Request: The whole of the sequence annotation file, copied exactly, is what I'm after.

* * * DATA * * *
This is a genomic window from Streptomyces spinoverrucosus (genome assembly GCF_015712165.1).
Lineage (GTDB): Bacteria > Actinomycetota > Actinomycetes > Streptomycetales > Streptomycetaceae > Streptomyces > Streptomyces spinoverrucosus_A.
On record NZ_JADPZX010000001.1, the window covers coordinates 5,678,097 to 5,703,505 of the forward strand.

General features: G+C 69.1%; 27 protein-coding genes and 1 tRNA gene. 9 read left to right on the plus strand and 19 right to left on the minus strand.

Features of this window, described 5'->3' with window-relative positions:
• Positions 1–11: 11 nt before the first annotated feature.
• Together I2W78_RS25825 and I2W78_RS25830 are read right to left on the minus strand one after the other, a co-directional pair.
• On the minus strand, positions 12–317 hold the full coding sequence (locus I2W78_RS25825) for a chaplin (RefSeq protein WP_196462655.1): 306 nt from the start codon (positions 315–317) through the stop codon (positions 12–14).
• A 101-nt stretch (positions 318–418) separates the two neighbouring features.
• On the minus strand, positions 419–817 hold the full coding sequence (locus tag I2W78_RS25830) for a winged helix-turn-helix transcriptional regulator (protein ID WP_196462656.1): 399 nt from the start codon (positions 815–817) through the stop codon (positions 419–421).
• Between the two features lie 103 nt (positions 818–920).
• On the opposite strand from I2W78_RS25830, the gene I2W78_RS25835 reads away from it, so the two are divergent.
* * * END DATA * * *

This is a genomic window from Streptomyces spinoverrucosus (genome assembly GCF_015712165.1).
Lineage (GTDB): Bacteria > Actinomycetota > Actinomycetes > Streptomycetales > Streptomycetaceae > Streptomyces > Streptomyces spinoverrucosus_A.
On record NZ_JADPZX010000001.1, the window covers coordinates 5,678,097 to 5,703,505 of the forward strand.

General features: G+C 69.1%; 27 protein-coding genes and 1 tRNA gene. 9 read left to right on the plus strand and 19 right to left on the minus strand.

Features of this window, described 5'->3' with window-relative positions:
• Positions 1–11: 11 nt before the first annotated feature.
• Together I2W78_RS25825 and I2W78_RS25830 are read right to left on the minus strand one after the other, a co-directional pair.
• On the minus strand, positions 12–317 hold the full coding sequence (locus I2W78_RS25825) for a chaplin (RefSeq protein WP_196462655.1): 306 nt from the start codon (positions 315–317) through the stop codon (positions 12–14).
• A 101-nt stretch (positions 318–418) separates the two neighbouring features.
• On the minus strand, positions 419–817 hold the full coding sequence (locus tag I2W78_RS25830) for a winged helix-turn-helix transcriptional regulator (protein ID WP_196462656.1): 399 nt from the start codon (positions 815–817) through the stop codon (positions 419–421).
• Between the two features lie 103 nt (positions 818–920).
• On the opposite strand from I2W78_RS25830, the gene I2W78_RS25835 reads away from it, so the two are divergent.